c Hb +c HbO 2 =c,  (21)
  • [0057]
    The concentrations cHb, cHbO 2 could be determined as well for the case N=1.
  • [0058]
    To better appreciate certain aspects and embodiments of the present invention we first illustrate the optimum and effective operative parameter for measuring blood oxygenation with a fiber optic sensor operating at the single wavelength λ=600 nm. That is, rather than utilizing the coupler and dielectric waveguide shown in FIG. 6, we consider the performance when the oximeter probe is simply the terminal portion of the optical fiber when the cladding is removed or reduced in thickness such that an evanescent field might extend into the blood. As in a conventional optical fiber, the refractive index of the fiber core is n1=1.45 and the core diameter is 2 μm. Blood is modeled as a medium with the refractive index n2=1.33+iα/2k0, where α is the blood absorption coefficient given by Eq. (19). The concentration of hemoglobin c is assumed to be 15 g/100 ml, or equivalently, 2.32103 μmolar.
  • [0059]
    FIG. 7 shows imaginary part of β calculated from Eq. (10), Eq. (12) and Eq. (13) as a function of saturation level SO2 that is defined as the ratio between cHbO 2 and cHb. From this figure, we see that β″ changes linearly as the saturation level of O2 changes from 70% to 100%. The characteristic distance L0 can also be modeled from Eq. (16) at the corresponding minimum of β″=0.06 (100% O2) saturation is 4.2 cm. Therefore, in this example an optimal length of the exposed region should be about 4 cm. FIG. 8 shows power extinction (Eq. 16) as a function of the saturation level. The extinction increases logarithmically with the saturation level.
  • [0060]
    We now consider in more detail the particular advantages of the embodiment of the invention utilizing a planar dielectric waveguide 130 shown in device 100 of FIG. 6A-C. The geometry of this dielectric waveguide used for measuring oxygen saturation level of blood is shown in FIG. 9, waveguide 130 has a substrate 132 that acts as a lower cladding and a rectangular core 135. In calculating the single mode dielectric waveguide electric field distribution by finite element methods for the dielectric waveguide 130 of FIG. 9, which is plotted in FIG. 10 the refractive index of the waveguide core 135 was assumed to be n1=1.45 while the refractive index of the substrate is 1.40 for measuring the performance at the wavelength of λ=600 nm. FIG. 10 has a shaded legend bar at the right side in which dashed lead lines connect the proper shaded portion of the bar to the corresponding shaded regions of the waveguide 130 to show the gradation in the evanescent field. The model of the device performance assumes the core region 135 of waveguide 130 is uncovered and is in the direct contact with blood. The saturation level of the blood is assumed to be 97%. Applying finite element methods to calculate mode field of the waveguide 130, shown in FIG. 11, also resulted in the imaginary part of the effective refractive index being 1.8810−6.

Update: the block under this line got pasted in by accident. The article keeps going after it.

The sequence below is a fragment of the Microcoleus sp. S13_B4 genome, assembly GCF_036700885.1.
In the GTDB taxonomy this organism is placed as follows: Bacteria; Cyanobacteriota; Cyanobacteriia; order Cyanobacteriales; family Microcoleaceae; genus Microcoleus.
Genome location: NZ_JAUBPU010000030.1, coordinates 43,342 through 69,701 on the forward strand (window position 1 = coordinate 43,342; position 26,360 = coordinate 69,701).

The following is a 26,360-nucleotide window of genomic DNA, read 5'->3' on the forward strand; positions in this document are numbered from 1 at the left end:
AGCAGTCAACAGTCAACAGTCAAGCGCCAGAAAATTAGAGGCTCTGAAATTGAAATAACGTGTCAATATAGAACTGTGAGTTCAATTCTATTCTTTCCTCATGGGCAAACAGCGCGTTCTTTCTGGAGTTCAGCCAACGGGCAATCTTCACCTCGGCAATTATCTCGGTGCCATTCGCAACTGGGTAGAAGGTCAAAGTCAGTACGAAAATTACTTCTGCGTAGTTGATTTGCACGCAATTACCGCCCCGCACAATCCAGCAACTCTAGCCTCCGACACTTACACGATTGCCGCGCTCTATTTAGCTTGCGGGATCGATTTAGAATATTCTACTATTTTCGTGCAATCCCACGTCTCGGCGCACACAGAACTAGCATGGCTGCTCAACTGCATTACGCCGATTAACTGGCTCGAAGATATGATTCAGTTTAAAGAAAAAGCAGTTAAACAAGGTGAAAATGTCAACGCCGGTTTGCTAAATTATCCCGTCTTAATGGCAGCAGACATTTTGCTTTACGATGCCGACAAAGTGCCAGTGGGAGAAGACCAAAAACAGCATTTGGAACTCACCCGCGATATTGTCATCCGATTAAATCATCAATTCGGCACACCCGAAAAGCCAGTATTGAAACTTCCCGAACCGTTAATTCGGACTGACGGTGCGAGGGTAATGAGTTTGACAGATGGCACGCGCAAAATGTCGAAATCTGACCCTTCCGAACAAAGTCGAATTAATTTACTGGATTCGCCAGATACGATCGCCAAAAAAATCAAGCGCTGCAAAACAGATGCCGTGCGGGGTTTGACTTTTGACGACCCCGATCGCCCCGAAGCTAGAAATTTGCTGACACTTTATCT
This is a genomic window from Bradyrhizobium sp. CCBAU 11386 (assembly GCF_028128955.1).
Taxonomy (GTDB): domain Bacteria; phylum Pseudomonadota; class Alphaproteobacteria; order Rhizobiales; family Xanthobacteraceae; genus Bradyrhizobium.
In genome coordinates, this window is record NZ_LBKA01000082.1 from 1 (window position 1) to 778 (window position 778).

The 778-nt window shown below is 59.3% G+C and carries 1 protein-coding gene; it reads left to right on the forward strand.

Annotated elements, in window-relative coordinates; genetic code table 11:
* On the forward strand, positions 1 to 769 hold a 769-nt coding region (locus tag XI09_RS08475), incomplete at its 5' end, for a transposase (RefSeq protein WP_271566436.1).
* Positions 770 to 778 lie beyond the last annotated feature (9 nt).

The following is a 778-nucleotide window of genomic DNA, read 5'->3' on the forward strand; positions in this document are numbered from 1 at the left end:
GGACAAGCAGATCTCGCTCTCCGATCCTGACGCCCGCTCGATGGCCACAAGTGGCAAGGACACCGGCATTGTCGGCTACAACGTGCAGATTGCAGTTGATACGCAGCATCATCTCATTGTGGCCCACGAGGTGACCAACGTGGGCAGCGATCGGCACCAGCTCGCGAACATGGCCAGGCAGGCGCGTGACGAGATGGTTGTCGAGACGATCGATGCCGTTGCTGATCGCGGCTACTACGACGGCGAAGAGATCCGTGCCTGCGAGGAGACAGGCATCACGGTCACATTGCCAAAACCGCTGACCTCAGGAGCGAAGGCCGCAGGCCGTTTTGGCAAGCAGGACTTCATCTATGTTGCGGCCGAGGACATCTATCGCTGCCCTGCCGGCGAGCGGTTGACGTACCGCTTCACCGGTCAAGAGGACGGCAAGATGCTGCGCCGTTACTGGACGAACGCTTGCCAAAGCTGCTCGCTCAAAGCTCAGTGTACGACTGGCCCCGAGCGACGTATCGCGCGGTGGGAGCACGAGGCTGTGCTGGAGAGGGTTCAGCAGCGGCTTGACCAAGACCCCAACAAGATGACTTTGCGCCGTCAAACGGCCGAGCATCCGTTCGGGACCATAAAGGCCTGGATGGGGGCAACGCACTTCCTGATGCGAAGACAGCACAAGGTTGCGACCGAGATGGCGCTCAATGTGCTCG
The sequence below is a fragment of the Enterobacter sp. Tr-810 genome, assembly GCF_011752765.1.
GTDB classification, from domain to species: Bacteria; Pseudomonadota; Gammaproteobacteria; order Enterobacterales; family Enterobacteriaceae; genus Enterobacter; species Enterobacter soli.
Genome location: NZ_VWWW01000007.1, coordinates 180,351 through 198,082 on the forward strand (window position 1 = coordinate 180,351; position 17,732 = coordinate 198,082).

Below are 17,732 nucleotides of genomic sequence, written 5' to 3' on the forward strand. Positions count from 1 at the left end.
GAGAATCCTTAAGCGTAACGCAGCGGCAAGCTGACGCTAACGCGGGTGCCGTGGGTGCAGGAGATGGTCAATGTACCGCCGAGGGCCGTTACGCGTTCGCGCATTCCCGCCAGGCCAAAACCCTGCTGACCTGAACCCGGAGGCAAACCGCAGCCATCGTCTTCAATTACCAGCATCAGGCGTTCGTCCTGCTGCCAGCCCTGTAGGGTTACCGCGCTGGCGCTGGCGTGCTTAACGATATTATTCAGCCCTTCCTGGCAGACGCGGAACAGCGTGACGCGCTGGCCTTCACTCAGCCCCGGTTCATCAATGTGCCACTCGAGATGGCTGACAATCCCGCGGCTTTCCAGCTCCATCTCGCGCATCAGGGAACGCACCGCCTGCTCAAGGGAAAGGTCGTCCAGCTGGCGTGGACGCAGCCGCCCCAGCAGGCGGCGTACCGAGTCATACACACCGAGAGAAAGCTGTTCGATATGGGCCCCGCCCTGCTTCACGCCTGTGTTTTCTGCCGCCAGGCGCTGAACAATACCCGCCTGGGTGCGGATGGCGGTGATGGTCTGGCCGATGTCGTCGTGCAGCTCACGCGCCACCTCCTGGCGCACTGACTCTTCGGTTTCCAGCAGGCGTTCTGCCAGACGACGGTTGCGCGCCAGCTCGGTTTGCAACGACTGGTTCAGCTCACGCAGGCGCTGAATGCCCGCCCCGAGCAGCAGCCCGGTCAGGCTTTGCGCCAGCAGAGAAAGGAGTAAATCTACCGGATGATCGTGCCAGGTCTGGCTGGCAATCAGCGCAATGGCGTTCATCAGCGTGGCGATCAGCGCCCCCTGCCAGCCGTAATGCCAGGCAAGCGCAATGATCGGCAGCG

• [0061]
    Applying Eq. 16 and 17, this corresponds to the β″=0.2 cm−1 and to the effective waveguide length L=1.25 cm, which is about a third less than the optimum length (4 cm) of the exposed region for a circular optical fiber. Thus, deployment of the planar waveguide permits the portion exposed to the blood to be less than 3.5 cm.